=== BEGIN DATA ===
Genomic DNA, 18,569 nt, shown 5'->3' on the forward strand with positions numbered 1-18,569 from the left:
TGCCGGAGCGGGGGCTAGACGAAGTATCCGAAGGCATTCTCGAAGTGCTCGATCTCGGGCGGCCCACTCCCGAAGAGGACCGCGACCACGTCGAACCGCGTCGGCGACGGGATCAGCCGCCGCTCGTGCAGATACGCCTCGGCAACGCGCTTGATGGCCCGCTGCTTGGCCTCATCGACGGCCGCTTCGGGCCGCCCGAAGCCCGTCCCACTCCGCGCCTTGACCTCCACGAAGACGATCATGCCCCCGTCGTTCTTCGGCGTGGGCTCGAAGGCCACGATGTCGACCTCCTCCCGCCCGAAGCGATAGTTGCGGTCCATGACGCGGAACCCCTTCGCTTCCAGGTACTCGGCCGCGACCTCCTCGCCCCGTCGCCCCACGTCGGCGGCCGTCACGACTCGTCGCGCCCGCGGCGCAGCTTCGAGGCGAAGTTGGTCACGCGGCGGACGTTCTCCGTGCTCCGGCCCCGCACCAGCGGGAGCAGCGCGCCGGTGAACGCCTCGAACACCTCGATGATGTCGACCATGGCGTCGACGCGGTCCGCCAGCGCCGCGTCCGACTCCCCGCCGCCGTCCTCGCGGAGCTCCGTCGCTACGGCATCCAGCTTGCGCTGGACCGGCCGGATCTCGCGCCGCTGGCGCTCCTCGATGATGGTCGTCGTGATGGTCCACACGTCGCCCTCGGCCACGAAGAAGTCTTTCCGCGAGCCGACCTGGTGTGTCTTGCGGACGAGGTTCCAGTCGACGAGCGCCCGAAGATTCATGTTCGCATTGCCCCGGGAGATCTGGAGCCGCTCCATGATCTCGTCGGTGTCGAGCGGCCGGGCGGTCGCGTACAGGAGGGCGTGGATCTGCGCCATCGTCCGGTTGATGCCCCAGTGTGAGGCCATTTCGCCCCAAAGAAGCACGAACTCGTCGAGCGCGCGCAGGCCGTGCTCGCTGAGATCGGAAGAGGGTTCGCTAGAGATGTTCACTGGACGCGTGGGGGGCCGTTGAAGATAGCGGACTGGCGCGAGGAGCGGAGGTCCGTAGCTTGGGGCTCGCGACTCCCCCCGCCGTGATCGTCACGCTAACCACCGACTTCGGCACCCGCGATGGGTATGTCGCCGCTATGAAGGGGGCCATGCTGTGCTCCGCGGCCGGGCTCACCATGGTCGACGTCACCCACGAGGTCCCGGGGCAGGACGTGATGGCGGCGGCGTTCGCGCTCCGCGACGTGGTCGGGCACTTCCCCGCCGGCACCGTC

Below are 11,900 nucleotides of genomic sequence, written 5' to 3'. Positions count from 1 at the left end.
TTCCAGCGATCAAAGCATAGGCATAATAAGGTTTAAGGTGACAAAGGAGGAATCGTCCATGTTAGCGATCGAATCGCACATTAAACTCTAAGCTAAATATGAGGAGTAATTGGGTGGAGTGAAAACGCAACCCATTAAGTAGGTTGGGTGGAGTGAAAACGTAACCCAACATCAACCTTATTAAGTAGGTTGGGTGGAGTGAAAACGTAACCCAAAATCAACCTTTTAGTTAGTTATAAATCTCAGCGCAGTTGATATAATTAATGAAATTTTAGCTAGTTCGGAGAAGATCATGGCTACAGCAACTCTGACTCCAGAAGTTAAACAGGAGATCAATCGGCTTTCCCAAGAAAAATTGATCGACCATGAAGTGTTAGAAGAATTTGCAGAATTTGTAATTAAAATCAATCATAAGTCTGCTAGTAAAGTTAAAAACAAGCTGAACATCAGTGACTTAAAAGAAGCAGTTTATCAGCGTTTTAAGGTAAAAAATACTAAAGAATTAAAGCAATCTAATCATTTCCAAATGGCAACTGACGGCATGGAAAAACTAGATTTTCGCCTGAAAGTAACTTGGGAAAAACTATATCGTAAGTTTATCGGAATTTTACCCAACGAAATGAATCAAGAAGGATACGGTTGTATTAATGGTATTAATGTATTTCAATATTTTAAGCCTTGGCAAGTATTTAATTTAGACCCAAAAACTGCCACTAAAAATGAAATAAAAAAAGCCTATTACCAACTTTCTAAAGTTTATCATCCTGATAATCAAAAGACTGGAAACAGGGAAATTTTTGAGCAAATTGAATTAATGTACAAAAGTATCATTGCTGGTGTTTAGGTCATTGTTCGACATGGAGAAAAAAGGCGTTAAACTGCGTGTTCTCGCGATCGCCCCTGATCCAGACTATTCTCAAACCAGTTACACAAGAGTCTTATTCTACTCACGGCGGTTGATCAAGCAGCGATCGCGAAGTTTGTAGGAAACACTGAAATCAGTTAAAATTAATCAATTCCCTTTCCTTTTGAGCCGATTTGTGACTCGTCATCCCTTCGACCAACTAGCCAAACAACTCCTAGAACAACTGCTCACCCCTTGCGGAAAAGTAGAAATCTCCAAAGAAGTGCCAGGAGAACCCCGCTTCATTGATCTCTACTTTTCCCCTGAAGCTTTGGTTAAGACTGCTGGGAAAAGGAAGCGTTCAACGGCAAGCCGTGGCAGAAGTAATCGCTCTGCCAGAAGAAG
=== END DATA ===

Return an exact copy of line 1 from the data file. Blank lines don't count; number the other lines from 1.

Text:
Genomic DNA, 18,569 nt, shown 5'->3' on the forward strand with positions numbered 1-18,569 from the left: